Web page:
Love him. Hate him. Tolerate him. Maybe you blocked him, who knows? No matter what you think of him, Gary Vaynerchuk (aka Gary Vee) is ubiquitous.
His posts, videos, podcasts are everywhere. You can't digitally spit without hitting one. And you have to wonder, does he really have that much to say?
The answer? Not really, no.
Once you get past the brashness, the self-obsession, and the overly-confident opinions about how the world works, Gary Vee has about 5 things that ring true. And he just keeps repeating them, over and over, in different contexts.
(Yeah, yeah. I know this all could be said about me, too.)
I know, because I've listened to him. A lot. To the point where I don't think I'm going to listen to him anymore. Actually, let me correct myself: I don't need to listen to him anymore.
Because here are the 5 helpful things he says. Again and again.
1) Have pride in the grunt work, too.
Gary Vee phrases it, "Love the process."
When it comes to our industry, he means that we need to lose our ego as creatives. We're so obsessed and entitled, thinking that every single thing we do should be fame-making, flashy, and award-winning. When, in reality, there's a ton of "grunt work" that we have to do. Work that isn't exciting, isn't necessarily creatively rewarding.
What he says (and I agree with) is that we should enjoy all that work. The fun stuff and the not-so-fun stuff. It all deserves our creativity and passion.
2) Patience in your what you do.
Whether he's talking about building a global brand or a personal one, patience is something Gary Vee never shuts up about.
He has a good point. Look at every great brand out there. The ones that people truly love have been consistent with their message, their efforts, and their products. And they consistently grow because of that. Rarely has a major spike in popularity been the long-standing success of anyone. Some might go viral, but that virality needs to be sustained.
The same goes for our careers, too. Many people these days want to get to the finish line without running the race. They see others that "made it" and want the same success, but lack the patience to make it happen.
It's like the old story about The Beatles: they were an "overnight success," only discovered after playing years at a dumpy bar, waiting to become successful.
3) The ad industry gets caught in nostalgia.
Essentially, he says that just because some things have worked for the past 75 years in the ad industry, doesn't mean that we have to do it the same way today.
Sometimes the old ways work, but be open to innovation. If you hold onto the past too much, you'll never break new ground. And yeah, it's hard being the first ones. You'll be out in front, with a target on your back when people want to criticize you. But in the end, it's the only way to evolve.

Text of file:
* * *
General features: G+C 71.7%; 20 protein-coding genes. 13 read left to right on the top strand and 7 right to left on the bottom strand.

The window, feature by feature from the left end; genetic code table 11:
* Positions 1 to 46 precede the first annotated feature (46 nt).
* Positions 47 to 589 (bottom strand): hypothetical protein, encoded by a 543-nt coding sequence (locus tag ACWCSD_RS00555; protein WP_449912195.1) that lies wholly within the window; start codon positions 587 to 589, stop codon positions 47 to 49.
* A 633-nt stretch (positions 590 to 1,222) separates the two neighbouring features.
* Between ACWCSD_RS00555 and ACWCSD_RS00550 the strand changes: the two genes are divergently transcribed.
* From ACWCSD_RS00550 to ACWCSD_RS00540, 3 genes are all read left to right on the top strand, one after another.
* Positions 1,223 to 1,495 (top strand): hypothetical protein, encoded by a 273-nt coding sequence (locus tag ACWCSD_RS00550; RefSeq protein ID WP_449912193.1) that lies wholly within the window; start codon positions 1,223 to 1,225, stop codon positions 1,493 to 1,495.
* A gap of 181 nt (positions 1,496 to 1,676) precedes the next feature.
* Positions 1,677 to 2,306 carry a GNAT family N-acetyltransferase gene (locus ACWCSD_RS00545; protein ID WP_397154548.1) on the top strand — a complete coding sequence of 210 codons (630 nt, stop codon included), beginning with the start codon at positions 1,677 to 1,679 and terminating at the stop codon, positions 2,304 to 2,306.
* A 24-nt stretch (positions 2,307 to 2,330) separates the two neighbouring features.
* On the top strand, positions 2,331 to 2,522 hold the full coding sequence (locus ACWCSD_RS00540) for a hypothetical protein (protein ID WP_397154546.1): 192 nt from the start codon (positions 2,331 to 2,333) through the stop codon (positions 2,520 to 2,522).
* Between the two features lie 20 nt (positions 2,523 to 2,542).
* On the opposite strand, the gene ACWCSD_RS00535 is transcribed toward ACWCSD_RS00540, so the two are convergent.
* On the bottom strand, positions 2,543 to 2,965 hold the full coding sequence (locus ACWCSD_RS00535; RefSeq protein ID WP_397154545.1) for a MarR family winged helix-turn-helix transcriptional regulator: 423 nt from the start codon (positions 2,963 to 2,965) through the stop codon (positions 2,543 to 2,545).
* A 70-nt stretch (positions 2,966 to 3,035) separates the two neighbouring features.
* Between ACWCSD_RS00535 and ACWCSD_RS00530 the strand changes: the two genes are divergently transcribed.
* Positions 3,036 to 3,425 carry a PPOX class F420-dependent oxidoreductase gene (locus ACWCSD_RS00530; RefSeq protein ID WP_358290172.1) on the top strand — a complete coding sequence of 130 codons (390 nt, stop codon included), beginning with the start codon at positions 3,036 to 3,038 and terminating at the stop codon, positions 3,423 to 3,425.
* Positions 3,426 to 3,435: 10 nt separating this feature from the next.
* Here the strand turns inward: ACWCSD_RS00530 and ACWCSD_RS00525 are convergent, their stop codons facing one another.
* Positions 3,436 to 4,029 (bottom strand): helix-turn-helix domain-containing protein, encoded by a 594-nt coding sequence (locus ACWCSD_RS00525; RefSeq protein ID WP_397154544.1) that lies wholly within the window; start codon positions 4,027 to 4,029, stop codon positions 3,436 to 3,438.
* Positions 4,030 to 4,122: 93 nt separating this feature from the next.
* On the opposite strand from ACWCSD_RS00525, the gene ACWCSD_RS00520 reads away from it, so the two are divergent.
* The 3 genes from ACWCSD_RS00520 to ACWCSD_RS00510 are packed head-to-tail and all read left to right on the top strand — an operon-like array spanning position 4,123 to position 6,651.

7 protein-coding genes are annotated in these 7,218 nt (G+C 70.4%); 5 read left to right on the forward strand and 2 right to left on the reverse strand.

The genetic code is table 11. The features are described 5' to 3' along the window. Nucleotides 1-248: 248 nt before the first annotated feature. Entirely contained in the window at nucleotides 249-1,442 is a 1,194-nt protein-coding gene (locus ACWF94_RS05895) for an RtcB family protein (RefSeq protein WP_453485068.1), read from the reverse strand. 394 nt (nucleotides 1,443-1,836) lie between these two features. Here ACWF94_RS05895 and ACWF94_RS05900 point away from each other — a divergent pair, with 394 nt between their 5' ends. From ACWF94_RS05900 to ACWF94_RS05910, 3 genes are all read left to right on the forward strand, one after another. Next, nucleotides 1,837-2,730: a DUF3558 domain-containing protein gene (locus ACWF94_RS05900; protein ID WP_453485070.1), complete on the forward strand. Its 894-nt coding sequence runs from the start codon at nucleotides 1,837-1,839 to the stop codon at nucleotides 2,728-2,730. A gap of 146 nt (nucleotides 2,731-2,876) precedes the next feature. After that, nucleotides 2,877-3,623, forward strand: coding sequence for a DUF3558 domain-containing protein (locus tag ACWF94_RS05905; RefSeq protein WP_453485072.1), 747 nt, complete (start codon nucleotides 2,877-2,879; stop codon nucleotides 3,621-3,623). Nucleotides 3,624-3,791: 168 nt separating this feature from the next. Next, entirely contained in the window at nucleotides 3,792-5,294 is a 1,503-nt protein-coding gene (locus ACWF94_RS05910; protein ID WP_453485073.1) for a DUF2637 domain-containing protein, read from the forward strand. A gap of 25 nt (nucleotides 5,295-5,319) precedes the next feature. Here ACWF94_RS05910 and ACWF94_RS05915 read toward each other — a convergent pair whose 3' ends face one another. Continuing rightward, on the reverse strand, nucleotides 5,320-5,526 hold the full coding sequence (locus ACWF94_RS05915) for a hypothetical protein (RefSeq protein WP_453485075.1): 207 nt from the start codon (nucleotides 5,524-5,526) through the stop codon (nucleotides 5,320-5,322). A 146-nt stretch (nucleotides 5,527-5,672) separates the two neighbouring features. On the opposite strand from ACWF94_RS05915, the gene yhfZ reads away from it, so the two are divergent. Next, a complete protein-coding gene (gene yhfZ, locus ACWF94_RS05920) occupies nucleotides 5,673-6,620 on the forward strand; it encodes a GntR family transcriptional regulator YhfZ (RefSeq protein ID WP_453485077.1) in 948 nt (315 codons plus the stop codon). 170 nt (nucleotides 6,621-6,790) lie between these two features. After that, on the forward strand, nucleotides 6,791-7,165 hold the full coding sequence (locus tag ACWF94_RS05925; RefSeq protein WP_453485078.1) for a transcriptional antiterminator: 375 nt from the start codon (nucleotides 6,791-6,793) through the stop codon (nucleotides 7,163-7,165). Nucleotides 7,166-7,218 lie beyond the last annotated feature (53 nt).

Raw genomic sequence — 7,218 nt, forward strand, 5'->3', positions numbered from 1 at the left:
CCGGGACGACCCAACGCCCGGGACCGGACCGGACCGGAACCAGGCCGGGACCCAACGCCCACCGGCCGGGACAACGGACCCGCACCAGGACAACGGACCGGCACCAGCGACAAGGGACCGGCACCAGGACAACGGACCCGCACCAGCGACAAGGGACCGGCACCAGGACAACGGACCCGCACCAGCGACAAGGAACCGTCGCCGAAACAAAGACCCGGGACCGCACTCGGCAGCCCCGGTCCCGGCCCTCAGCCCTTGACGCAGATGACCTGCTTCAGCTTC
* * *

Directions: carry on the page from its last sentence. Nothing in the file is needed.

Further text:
4) Bring positivity and gratitude to everything.
In today's world, it's easy for a rich white dude to be positive about life. But the reality is, Gary Vee is the son of an immigrant family that crammed 9 people into a studio apartment in New York for most of his childhood. Something had to get him through that all, to make him what he is today.
Ultimately, he just wants people to be happy. And I do, too.
That's why he constantly pushes the idea of being positive about the opportunities we have. The simple fact that we get to create, or be part of the creative process at all, is something that people around the world are envious of. We should be grateful for what we have and what we can do.
But that doesn't mean that it's perfect. Though, if we approach it all with positivity and gratitude in general, we'll be much better armed to change things for the better.
5) If it makes you happy, fuck everything else.
Gary Vee talks about blocking out the voices, getting real quiet, and only paying attention to yourself. He's not saying that you should lash out at the rest of the world, but instead he's trying to push self-awareness and confidence.
Ultimately, he just wants people to be happy. And I do, too. In this industry, that has so many different definitions, though many people like to make you think it's money, titles, or awards. But I even wrote about how your happiness is only what you define it to be.
It's Always New To Somebody
Saying the same thing over and over isn't necessarily a bad thing. As long as they're true. And universal.
But just as I say we need to do with our creative, he takes a universal theme and personalizes it to whomever he's speaking to. Whether it's a college student, a single mother of three, or a room packed full of marketing execs, the same advice can be tailored to their situation.
Whether you love him or hate him, you've probably heard of him. Because he came into the industry without knowing a damn thing about it, the way that Gary Vee approached forming his agency and leveraging his personal brand to build an ad empire was unconventional...though, effective.
Maybe we can learn a thing or five from him.